Anonymous said...

Good to see you continuing the B&W experiment Henry - all of those photo's work really well in the medium. Keep up the excellent work - some of your shots are comparable to the likes of Ansel Adams.

Have a read about the Adams B&W Zone system for exposures

which can easily be translated for digital photography.


Kevin said...

Keep on with the B&W experiment Henry, I think it is great. I agree with what you say about the photo of the Indian girl, she really does seem to be looking right through the viewer - stunning!! I think B&W still has much to offer and I love the way that it always looks so etherial and nostalgic even when it is a very modern subject being photographed, always seems to have a sepia quality to them, and always interesting to look at, I think.

B&W definitely shows more detail than colour and seems to shout at you to look over here at this and this and this, if you know what I mean. I am a skilled artist, working mainly in oils/acrylics of a very detailed, realistic and almost photographic nature (hate abstract) but, although I love using oils/acrylics, my real passion is in doing VERY detailed pencil works for the very same reasons that are evident in B&W photos, in that they always seem to be clearer and have a much greater range of tones that can be achieved, from very light to very dark and yet still retain clarity. It is very difficult to show very subtle changes of tone in colour work and make it noticeable. I think it is this that you are finding so exciting in the B&W photography!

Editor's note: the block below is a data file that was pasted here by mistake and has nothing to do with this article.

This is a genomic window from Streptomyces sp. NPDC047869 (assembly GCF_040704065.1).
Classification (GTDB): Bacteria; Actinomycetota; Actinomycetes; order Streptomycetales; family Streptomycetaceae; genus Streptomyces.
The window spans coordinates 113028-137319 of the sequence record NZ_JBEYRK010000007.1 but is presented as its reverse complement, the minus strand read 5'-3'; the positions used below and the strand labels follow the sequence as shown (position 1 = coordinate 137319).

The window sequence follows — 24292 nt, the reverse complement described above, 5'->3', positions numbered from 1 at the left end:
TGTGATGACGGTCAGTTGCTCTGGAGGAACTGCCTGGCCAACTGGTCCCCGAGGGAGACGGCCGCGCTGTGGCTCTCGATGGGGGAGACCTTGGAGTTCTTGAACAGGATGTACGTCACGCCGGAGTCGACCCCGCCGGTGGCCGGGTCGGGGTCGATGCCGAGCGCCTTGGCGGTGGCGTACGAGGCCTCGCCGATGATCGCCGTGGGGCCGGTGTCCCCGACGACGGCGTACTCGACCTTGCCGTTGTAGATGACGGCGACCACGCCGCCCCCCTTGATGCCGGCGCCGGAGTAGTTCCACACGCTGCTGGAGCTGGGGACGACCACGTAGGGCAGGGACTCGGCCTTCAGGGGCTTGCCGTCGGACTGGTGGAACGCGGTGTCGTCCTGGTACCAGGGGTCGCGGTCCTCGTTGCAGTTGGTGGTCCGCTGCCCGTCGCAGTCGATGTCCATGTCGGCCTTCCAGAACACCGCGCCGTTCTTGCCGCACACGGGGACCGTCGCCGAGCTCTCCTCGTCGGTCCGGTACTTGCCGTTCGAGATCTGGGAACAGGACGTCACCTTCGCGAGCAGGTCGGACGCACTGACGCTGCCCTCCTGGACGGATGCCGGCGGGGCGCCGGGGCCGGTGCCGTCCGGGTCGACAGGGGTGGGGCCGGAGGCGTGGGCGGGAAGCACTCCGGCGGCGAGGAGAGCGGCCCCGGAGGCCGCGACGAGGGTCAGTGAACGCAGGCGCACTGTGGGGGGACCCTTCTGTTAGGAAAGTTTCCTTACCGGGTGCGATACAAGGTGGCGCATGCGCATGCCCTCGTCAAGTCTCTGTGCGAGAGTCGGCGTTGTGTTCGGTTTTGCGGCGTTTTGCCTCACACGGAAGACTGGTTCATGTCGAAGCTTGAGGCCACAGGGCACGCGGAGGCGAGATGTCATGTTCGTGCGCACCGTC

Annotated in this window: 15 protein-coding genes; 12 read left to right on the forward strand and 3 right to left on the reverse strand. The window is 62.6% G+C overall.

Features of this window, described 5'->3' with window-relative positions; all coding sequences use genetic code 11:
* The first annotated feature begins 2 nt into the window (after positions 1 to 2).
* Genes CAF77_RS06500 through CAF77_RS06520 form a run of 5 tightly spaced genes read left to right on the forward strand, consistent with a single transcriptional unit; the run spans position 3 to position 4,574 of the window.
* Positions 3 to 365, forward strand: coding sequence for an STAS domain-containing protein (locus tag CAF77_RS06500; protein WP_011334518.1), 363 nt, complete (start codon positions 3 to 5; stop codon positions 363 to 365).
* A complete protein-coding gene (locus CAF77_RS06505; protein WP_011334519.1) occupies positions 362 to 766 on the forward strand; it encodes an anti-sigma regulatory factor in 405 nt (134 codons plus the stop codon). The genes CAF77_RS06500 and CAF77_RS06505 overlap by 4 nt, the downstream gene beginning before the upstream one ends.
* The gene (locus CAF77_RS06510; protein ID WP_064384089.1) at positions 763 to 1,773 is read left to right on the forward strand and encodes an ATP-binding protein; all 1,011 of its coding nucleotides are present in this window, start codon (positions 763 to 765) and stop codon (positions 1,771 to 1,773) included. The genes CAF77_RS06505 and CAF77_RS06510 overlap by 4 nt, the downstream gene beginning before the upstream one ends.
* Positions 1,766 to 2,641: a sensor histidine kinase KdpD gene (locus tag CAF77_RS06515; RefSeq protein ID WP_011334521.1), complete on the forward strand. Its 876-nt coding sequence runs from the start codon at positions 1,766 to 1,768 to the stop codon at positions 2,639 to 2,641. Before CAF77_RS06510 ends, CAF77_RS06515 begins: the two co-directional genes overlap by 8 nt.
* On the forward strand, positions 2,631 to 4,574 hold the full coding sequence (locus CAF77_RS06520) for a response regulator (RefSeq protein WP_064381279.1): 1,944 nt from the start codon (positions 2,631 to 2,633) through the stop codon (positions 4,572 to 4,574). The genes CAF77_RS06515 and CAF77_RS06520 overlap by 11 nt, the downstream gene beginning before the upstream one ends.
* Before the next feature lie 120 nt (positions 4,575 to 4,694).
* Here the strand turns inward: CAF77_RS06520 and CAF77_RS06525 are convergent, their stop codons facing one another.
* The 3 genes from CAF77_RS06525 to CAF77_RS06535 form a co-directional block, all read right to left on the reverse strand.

Keep going on the B&W Henry and I think you will have a lot more fun and excitement to come. Love the blog, check it every day and I love watching your programmes on Sky TV, though it's time for some new ones.

Merry Christmas to you and yours!! Regards ... Kev

Nigel said...

I really like the bottom B&W shot of the centrepin in focus and the rod/fisherman blurring off into the background. Nicely composed, well shot and great post-production to get it like this.

Just curious, do you use lightroom/photoshop to do your conversions, and do you work with RAW files?

Henry Gilbey said...

Martyn - many thanks. Ansel Adams is a true master, and I think I have about ten lifetimes before I even get close to being a tenth of what he was. But I am hugely grateful for your kind comments.

Kevin - that girl in India was simply breathtaking to photograph and I came away really moved by her complete lack of fear at a camera. She beamed the most wonderful smile when I showed her the results on the back of my camera. I made some prints up for a friend who was going back out there to give to her, but they never got there for various reasons. I always felt bad about that. I love reading what you say about the differences between colour and black and white, many thanks. Happy Xmas to you guys, thanks for the comments. Where can I see some of your work ?

Nigel - I always shoot RAW files, and then process through a RAW processor (not Lightroom, the programme drives me insane because it forces you to import images to a Lightroom catalogue/database, and I hate this), to finish off via various generally automated actions I have set up in Photoshop etc. All very simple stuff really, designed to get my stuff in and out of the computer as fast as possible, and with the least amount of hassle. And then to clients of course.

As regards the black and white conversions, they are done in a variety of different ways that I am learning about all the time.

And to think that at age 20 I had no idea what a mouse was !! Seriously. Scary...

Kevin said...

Hi Henry, I have sent you an email with photos of my artwork attached. Regards ... Kevin